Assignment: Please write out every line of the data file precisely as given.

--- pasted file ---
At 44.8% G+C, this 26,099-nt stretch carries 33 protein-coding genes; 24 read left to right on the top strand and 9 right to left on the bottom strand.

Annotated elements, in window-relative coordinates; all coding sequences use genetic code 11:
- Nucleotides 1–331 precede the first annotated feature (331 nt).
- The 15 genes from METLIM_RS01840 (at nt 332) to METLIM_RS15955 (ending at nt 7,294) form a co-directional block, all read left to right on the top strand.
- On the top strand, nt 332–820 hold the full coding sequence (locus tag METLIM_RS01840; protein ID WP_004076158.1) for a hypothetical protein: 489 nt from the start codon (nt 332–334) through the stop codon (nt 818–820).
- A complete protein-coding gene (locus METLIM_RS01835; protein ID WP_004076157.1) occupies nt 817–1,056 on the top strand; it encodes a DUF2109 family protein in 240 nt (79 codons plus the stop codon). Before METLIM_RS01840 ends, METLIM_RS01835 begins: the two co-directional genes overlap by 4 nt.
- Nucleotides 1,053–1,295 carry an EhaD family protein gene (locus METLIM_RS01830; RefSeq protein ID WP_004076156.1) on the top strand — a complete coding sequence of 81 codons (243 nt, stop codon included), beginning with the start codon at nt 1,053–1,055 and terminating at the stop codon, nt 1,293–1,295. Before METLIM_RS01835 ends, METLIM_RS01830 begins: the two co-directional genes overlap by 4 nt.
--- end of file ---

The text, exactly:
At 44.8% G+C, this 26,099-nt stretch carries 33 protein-coding genes; 24 read left to right on the top strand and 9 right to left on the bottom strand.

Annotated elements, in window-relative coordinates; all coding sequences use genetic code 11:
- Nucleotides 1–331 precede the first annotated feature (331 nt).
- The 15 genes from METLIM_RS01840 (at nt 332) to METLIM_RS15955 (ending at nt 7,294) form a co-directional block, all read left to right on the top strand.
- On the top strand, nt 332–820 hold the full coding sequence (locus tag METLIM_RS01840; protein ID WP_004076158.1) for a hypothetical protein: 489 nt from the start codon (nt 332–334) through the stop codon (nt 818–820).
- A complete protein-coding gene (locus METLIM_RS01835; protein ID WP_004076157.1) occupies nt 817–1,056 on the top strand; it encodes a DUF2109 family protein in 240 nt (79 codons plus the stop codon). Before METLIM_RS01840 ends, METLIM_RS01835 begins: the two co-directional genes overlap by 4 nt.
- Nucleotides 1,053–1,295 carry an EhaD family protein gene (locus METLIM_RS01830; RefSeq protein ID WP_004076156.1) on the top strand — a complete coding sequence of 81 codons (243 nt, stop codon included), beginning with the start codon at nt 1,053–1,055 and terminating at the stop codon, nt 1,293–1,295. Before METLIM_RS01835 ends, METLIM_RS01830 begins: the two co-directional genes overlap by 4 nt.